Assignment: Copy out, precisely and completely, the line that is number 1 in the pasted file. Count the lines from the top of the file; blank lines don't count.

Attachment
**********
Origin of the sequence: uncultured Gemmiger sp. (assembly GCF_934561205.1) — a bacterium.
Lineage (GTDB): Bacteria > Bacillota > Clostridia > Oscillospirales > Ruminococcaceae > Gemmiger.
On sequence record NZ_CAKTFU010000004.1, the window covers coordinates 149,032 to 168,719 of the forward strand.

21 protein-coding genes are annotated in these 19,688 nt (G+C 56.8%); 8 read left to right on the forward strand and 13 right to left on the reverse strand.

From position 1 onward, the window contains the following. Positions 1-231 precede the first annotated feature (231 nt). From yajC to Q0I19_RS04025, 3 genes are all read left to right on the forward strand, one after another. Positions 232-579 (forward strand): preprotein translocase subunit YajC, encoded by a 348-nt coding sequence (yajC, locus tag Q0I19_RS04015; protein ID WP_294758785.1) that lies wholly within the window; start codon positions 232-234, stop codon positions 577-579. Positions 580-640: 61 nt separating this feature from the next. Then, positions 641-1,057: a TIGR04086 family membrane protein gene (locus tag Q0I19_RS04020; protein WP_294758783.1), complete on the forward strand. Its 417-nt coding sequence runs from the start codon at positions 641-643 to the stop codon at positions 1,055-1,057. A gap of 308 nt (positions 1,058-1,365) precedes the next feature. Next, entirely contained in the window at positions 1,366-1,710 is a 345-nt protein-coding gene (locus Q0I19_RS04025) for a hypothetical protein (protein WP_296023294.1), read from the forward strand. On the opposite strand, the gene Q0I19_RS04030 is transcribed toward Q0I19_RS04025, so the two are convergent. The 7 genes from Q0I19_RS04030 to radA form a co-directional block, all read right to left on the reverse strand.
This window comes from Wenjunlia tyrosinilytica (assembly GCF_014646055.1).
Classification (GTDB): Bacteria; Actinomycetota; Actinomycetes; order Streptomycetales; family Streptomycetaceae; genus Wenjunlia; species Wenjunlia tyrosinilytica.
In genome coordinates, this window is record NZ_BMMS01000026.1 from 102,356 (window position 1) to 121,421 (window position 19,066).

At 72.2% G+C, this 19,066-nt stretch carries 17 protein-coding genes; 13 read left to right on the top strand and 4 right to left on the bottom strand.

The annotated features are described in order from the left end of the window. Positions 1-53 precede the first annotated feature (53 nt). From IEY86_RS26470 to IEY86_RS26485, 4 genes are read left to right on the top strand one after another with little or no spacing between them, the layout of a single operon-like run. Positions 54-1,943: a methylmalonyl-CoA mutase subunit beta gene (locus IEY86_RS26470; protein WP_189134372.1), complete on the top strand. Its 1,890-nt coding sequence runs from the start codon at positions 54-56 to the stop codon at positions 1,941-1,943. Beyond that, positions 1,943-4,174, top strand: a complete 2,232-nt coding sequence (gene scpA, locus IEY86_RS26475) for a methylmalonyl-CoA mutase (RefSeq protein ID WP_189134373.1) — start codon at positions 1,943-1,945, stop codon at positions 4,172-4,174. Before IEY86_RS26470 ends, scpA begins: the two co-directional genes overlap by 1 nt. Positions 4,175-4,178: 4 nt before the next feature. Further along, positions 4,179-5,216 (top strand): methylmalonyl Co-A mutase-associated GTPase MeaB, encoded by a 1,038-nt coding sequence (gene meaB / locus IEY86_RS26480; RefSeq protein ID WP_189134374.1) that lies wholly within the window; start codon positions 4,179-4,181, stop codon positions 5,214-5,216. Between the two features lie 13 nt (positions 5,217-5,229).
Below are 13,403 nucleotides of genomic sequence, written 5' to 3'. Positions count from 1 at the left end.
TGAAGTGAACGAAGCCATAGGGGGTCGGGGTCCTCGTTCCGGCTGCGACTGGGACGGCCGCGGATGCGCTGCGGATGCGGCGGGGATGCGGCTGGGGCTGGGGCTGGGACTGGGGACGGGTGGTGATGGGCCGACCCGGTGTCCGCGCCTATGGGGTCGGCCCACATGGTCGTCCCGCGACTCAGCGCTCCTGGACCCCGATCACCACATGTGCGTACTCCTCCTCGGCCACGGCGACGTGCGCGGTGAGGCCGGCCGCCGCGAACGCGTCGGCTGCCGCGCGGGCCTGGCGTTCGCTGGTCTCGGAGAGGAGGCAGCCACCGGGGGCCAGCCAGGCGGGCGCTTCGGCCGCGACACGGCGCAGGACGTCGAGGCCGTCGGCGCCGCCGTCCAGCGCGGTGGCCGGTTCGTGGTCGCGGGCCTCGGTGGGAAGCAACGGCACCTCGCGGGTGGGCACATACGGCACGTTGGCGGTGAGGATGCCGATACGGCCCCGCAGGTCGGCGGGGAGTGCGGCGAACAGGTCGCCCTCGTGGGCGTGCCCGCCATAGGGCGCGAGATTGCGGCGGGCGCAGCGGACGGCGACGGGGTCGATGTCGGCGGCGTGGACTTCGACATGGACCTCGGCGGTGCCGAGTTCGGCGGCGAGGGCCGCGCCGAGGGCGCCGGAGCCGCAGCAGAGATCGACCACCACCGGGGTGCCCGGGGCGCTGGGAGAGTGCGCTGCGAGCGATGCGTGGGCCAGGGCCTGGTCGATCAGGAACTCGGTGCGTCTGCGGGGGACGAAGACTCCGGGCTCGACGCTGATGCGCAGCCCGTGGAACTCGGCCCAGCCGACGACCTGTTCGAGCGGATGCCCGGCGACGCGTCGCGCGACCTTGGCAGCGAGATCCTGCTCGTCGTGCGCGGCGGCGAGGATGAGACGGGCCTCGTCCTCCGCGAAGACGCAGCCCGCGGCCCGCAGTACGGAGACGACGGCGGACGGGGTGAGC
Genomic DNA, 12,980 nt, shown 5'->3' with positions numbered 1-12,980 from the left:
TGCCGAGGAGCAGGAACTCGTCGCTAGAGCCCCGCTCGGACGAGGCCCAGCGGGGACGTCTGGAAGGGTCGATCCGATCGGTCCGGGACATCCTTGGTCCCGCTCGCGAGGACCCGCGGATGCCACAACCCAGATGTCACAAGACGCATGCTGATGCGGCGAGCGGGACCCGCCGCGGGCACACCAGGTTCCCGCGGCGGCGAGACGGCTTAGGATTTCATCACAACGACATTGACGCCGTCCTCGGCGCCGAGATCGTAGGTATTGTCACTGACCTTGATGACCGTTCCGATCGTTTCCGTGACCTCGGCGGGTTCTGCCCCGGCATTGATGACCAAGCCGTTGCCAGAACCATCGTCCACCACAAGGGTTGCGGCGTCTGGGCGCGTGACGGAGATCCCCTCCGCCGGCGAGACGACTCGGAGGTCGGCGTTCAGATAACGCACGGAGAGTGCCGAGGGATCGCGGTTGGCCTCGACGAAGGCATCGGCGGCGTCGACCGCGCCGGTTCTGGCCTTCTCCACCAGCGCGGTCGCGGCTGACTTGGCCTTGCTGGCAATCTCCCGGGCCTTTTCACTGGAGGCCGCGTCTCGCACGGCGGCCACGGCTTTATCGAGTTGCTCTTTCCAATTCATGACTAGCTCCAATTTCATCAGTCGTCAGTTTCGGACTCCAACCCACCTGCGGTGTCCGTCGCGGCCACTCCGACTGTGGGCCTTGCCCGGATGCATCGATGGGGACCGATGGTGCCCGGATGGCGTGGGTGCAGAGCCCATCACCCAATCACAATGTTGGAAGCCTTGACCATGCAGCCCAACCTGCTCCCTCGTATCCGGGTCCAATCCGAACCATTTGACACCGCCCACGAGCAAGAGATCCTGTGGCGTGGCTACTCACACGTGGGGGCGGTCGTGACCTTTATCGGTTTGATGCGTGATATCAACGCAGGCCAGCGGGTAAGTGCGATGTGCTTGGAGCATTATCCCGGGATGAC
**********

Origin of the sequence: uncultured Gemmiger sp. (assembly GCF_934561205.1) — a bacterium.